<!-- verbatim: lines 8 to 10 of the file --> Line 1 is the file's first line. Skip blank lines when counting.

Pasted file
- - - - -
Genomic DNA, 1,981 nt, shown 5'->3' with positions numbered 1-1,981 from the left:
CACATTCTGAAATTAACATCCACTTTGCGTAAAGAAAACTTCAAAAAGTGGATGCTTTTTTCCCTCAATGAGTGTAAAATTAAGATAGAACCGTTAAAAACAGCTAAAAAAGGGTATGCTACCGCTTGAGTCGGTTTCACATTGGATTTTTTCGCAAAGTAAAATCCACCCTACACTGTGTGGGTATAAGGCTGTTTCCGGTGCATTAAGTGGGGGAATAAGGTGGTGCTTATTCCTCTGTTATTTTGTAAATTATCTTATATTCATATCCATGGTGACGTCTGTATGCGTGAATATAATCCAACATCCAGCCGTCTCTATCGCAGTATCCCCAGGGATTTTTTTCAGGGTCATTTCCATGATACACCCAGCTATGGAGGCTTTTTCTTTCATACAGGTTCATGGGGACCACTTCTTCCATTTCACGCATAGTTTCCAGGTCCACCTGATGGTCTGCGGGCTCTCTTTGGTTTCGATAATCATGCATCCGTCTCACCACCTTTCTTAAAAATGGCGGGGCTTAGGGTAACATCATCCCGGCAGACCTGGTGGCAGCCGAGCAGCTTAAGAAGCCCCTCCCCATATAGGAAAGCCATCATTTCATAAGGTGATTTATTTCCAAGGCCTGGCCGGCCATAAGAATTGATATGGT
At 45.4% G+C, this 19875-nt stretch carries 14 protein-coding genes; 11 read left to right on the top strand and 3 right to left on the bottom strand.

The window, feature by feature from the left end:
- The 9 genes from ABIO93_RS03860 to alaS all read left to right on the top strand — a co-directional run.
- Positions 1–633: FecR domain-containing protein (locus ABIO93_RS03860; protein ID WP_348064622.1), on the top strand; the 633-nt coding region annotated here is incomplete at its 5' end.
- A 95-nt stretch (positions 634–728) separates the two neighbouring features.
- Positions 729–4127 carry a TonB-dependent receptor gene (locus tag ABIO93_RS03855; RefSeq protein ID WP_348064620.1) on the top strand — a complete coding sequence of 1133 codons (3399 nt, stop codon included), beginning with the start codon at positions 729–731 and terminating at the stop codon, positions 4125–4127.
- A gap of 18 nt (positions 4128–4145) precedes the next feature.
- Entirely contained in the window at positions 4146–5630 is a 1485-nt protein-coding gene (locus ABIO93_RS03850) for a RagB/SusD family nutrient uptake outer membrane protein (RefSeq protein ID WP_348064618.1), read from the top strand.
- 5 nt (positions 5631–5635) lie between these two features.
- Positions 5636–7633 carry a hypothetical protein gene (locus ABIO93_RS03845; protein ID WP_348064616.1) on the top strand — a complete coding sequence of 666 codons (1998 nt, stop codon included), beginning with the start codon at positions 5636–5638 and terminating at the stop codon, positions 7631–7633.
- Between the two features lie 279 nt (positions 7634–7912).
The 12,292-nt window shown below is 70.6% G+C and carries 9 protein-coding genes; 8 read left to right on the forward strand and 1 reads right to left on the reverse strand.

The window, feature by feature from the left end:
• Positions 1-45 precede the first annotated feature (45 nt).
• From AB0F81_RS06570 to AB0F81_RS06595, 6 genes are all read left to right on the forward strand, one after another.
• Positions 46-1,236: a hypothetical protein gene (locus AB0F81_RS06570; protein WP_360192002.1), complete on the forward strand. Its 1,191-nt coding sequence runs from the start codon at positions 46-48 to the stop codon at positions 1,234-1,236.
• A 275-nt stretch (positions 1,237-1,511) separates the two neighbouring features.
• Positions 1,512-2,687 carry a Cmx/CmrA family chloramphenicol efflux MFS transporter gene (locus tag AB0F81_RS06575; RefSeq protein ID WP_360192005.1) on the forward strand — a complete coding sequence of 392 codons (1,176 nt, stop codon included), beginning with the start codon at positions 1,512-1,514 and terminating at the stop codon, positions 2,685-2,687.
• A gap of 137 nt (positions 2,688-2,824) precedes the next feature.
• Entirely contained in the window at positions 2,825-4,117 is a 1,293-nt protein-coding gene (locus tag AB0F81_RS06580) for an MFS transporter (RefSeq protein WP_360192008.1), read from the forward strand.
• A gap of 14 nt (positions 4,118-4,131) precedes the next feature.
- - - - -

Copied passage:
- Positions 729–4127 carry a TonB-dependent receptor gene (locus tag ABIO93_RS03855; RefSeq protein ID WP_348064620.1) on the top strand — a complete coding sequence of 1133 codons (3399 nt, stop codon included), beginning with the start codon at positions 729–731 and terminating at the stop codon, positions 4125–4127.
- A gap of 18 nt (positions 4128–4145) precedes the next feature.
- Entirely contained in the window at positions 4146–5630 is a 1485-nt protein-coding gene (locus ABIO93_RS03850) for a RagB/SusD family nutrient uptake outer membrane protein (RefSeq protein ID WP_348064618.1), read from the top strand.